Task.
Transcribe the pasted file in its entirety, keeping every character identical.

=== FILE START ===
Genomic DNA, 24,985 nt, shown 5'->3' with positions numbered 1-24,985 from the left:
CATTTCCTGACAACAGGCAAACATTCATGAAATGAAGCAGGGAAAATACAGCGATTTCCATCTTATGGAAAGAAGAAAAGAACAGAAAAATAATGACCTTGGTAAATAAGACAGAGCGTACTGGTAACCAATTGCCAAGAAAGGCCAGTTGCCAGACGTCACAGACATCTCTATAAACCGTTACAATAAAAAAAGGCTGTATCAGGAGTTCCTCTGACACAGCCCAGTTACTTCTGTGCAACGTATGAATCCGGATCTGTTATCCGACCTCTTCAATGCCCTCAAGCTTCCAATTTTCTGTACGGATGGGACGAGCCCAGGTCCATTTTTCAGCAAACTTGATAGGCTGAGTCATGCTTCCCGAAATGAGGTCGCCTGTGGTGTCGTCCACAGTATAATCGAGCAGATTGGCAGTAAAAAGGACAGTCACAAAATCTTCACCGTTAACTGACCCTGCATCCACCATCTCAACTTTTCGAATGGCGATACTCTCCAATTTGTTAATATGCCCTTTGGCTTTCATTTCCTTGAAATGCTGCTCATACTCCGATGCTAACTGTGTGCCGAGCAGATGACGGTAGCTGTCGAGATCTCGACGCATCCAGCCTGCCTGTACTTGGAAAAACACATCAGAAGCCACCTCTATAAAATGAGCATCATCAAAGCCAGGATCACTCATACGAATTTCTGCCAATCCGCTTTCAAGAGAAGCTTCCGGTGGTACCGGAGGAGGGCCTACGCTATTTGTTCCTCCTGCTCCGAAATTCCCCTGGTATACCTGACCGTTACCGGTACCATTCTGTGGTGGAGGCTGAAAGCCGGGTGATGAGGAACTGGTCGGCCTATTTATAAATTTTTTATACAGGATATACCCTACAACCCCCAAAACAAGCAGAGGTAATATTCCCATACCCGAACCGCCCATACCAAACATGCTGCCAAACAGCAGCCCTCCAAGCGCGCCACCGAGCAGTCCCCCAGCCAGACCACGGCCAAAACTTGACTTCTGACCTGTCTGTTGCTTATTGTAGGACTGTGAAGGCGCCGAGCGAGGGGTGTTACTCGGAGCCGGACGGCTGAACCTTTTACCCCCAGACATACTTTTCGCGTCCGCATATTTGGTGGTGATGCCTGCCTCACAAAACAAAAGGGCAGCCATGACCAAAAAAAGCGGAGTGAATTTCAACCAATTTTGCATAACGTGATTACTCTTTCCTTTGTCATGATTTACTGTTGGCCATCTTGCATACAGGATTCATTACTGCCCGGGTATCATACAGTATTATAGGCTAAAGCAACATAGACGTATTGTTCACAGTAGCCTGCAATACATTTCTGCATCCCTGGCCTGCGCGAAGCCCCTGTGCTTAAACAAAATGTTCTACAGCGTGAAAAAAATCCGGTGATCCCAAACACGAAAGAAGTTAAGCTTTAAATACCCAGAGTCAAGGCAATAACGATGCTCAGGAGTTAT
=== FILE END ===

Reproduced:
Genomic DNA, 24,985 nt, shown 5'->3' with positions numbered 1-24,985 from the left:
CATTTCCTGACAACAGGCAAACATTCATGAAATGAAGCAGGGAAAATACAGCGATTTCCATCTTATGGAAAGAAGAAAAGAACAGAAAAATAATGACCTTGGTAAATAAGACAGAGCGTACTGGTAACCAATTGCCAAGAAAGGCCAGTTGCCAGACGTCACAGACATCTCTATAAACCGTTACAATAAAAAAAGGCTGTATCAGGAGTTCCTCTGACACAGCCCAGTTACTTCTGTGCAACGTATGAATCCGGATCTGTTATCCGACCTCTTCAATGCCCTCAAGCTTCCAATTTTCTGTACGGATGGGACGAGCCCAGGTCCATTTTTCAGCAAACTTGATAGGCTGAGTCATGCTTCCCGAAATGAGGTCGCCTGTGGTGTCGTCCACAGTATAATCGAGCAGATTGGCAGTAAAAAGGACAGTCACAAAATCTTCACCGTTAACTGACCCTGCATCCACCATCTCAACTTTTCGAATGGCGATACTCTCCAATTTGTTAATATGCCCTTTGGCTTTCATTTCCTTGAAATGCTGCTCATACTCCGATGCTAACTGTGTGCCGAGCAGATGACGGTAGCTGTCGAGATCTCGACGCATCCAGCCTGCCTGTACTTGGAAAAACACATCAGAAGCCACCTCTATAAAATGAGCATCATCAAAGCCAGGATCACTCATACGAATTTCTGCCAATCCGCTTTCAAGAGAAGCTTCCGGTGGTACCGGAGGAGGGCCTACGCTATTTGTTCCTCCTGCTCCGAAATTCCCCTGGTATACCTGACCGTTACCGGTACCATTCTGTGGTGGAGGCTGAAAGCCGGGTGATGAGGAACTGGTCGGCCTATTTATAAATTTTTTATACAGGATATACCCTACAACCCCCAAAACAAGCAGAGGTAATATTCCCATACCCGAACCGCCCATACCAAACATGCTGCCAAACAGCAGCCCTCCAAGCGCGCCACCGAGCAGTCCCCCAGCCAGACCACGGCCAAAACTTGACTTCTGACCTGTCTGTTGCTTATTGTAGGACTGTGAAGGCGCCGAGCGAGGGGTGTTACTCGGAGCCGGACGGCTGAACCTTTTACCCCCAGACATACTTTTCGCGTCCGCATATTTGGTGGTGATGCCTGCCTCACAAAACAAAAGGGCAGCCATGACCAAAAAAAGCGGAGTGAATTTCAACCAATTTTGCATAACGTGATTACTCTTTCCTTTGTCATGATTTACTGTTGGCCATCTTGCATACAGGATTCATTACTGCCCGGGTATCATACAGTATTATAGGCTAAAGCAACATAGACGTATTGTTCACAGTAGCCTGCAATACATTTCTGCATCCCTGGCCTGCGCGAAGCCCCTGTGCTTAAACAAAATGTTCTACAGCGTGAAAAAAATCCGGTGATCCCAAACACGAAAGAAGTTAAGCTTTAAATACCCAGAGTCAAGGCAATAACGATGCTCAGGAGTTAT